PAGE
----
The U.N. Secretary-General is appealing to the international community for more than $1.4 billion to assist the three million Haitians directly impacted by January's devastating earthquake for the rest of this year. He made the appeal Thursday, alongside his Special Envoy for Haiti, former U.S. President Bill Clinton.
U.N. Secretary-General Ban Ki-moon said the humanitarian situation in Haiti is improving daily, but there are clearly major needs that have yet to be met.
"As you all know, the rainy season will soon be upon us," said Ban Ki-moon. "That puts a premium on shelter, sanitation and health."
The urgently needed funds will provide emergency shelter and sanitation for the more than 1.2 million people left homeless. At least two million people require food aid and about one-third of the total appeal - about $480 million - is for feeding them.
In the days immediately following the January 12 earthquake the U.N. appealed for just over a half billion dollars to meet victims needs for six months. The international community answered the U.N.'s call and more than fully funded that request. The Secretary-General said the revised appeal includes those funds received already, plus the hundreds of millions more needed, totaling more than $1.4 billion for this year.
"It is designed to finance the continuing costs of emergency relief," he said. "But more than that, it is designed to help lay the foundation for Haiti's recovery and reconstruction."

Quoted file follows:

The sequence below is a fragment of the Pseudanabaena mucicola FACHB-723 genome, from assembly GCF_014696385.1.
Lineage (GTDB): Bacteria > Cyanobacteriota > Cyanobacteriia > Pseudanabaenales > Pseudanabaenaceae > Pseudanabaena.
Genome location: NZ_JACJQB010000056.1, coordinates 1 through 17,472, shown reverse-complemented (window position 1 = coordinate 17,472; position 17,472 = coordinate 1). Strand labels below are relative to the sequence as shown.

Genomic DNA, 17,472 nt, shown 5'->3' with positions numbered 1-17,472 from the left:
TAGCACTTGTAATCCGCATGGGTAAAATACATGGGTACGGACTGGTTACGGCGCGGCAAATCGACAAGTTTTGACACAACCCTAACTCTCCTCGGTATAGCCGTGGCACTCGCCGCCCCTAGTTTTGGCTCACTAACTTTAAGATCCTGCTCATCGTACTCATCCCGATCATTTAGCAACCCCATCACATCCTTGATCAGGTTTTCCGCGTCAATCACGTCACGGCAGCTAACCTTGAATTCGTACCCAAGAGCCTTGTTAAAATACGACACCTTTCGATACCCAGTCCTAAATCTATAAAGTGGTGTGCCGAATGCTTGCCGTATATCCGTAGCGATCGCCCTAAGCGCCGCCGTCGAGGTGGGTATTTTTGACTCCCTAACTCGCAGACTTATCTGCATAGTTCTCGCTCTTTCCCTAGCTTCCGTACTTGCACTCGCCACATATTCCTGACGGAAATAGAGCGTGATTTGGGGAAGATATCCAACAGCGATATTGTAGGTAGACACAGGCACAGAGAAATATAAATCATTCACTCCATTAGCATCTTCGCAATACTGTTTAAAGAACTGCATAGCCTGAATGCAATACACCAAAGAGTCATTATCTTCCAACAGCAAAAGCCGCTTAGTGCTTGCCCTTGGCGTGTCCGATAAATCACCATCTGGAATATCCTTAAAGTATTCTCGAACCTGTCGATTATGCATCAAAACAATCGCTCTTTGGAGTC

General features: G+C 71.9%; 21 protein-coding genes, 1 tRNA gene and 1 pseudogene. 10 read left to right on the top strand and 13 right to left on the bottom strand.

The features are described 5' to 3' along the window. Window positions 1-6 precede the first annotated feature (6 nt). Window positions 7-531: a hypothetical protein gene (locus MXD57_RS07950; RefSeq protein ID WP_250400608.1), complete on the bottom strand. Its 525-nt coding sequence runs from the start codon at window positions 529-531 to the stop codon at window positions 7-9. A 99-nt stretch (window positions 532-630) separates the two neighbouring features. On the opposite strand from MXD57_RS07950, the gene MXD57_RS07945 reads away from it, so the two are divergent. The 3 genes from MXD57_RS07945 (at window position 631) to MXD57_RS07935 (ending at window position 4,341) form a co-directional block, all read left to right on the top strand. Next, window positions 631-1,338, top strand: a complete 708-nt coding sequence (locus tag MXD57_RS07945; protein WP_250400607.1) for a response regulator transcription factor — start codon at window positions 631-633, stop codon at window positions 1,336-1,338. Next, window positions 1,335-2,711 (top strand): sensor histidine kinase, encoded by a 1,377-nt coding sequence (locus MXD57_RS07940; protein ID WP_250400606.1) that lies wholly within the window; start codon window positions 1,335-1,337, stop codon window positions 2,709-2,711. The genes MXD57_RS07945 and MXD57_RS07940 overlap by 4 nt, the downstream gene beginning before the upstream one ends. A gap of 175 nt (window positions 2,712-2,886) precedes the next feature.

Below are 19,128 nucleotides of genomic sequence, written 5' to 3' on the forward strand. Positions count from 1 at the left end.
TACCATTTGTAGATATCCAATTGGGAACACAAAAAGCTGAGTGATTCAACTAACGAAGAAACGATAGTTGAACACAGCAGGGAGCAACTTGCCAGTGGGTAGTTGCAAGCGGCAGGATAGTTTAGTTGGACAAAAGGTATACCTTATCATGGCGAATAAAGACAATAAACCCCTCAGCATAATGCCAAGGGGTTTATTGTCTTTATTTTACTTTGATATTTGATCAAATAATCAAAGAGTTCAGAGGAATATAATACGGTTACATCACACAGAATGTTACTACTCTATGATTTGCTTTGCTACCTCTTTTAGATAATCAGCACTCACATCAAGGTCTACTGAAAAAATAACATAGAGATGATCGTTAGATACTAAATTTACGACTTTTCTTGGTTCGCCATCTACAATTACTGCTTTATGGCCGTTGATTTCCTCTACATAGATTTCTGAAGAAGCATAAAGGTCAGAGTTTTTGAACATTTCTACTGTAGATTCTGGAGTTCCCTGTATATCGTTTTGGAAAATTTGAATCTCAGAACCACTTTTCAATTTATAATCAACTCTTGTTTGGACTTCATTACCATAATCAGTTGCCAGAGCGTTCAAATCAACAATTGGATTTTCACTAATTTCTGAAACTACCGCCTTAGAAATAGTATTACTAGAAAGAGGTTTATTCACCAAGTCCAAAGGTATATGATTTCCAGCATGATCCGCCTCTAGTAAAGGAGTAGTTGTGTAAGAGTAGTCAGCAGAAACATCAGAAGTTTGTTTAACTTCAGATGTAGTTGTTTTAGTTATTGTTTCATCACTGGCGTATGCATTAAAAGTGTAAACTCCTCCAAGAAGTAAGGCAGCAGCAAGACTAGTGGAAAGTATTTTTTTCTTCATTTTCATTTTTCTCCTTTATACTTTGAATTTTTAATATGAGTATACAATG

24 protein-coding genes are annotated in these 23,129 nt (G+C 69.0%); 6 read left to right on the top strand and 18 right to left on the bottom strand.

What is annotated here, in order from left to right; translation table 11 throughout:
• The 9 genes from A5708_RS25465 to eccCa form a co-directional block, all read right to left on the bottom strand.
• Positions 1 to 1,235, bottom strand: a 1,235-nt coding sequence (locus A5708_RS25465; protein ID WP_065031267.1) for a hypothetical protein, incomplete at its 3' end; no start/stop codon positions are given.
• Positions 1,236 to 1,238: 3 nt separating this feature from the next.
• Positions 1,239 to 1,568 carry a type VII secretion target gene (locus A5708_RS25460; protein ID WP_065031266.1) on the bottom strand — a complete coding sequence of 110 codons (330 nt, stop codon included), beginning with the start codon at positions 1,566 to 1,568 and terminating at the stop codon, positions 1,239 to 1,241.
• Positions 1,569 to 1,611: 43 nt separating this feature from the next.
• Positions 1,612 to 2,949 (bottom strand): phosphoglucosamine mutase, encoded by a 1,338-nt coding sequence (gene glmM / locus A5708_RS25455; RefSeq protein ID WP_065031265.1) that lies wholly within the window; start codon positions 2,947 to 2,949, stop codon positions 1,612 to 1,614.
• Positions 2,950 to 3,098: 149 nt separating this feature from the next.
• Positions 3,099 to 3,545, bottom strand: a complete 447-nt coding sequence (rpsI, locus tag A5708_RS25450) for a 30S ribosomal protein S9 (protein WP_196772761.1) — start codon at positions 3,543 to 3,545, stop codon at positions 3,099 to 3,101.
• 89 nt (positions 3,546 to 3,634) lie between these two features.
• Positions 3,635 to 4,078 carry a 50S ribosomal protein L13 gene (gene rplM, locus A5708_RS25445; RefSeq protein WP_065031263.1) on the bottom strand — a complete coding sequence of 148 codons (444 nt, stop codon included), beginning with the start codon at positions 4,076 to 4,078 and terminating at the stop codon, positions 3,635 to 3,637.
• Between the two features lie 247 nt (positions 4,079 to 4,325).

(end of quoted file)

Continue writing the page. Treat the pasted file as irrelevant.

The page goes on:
Mr. Ban thanked his Special Envoy for Haiti Bill Clinton, who just last week underwent a procedure to unblock a coronary artery, saying his presence was testament to his commitment to Haiti.
Mr. Clinton urged nations to give generously and said there would be accountability and transparency for the money they give.
"There's a website we established: HaitiSpecialEnvoy.org. We are going to update it daily," said Bill Clinton. "You will be able to go to this website and see who gave what money and what it's been spent on. It is the beginning of a transparency process that worked so well in the Tsunami area that enabled us to build back better. You have a right to hold me accountable for this and to hold our system accountable."
President Clinton also stressed that it is vital to get Haitians beyond living day-to-day, saying it would be impossible for them to rebuild their country when they are worried about their basic survival.
U.N. officials say the size of the appeal - which exceeds even that of the 2005 Tsunami - reflects the magnitude of the catastrophe, the unmet needs and the necessity of establishing the right foundation for reconstruction.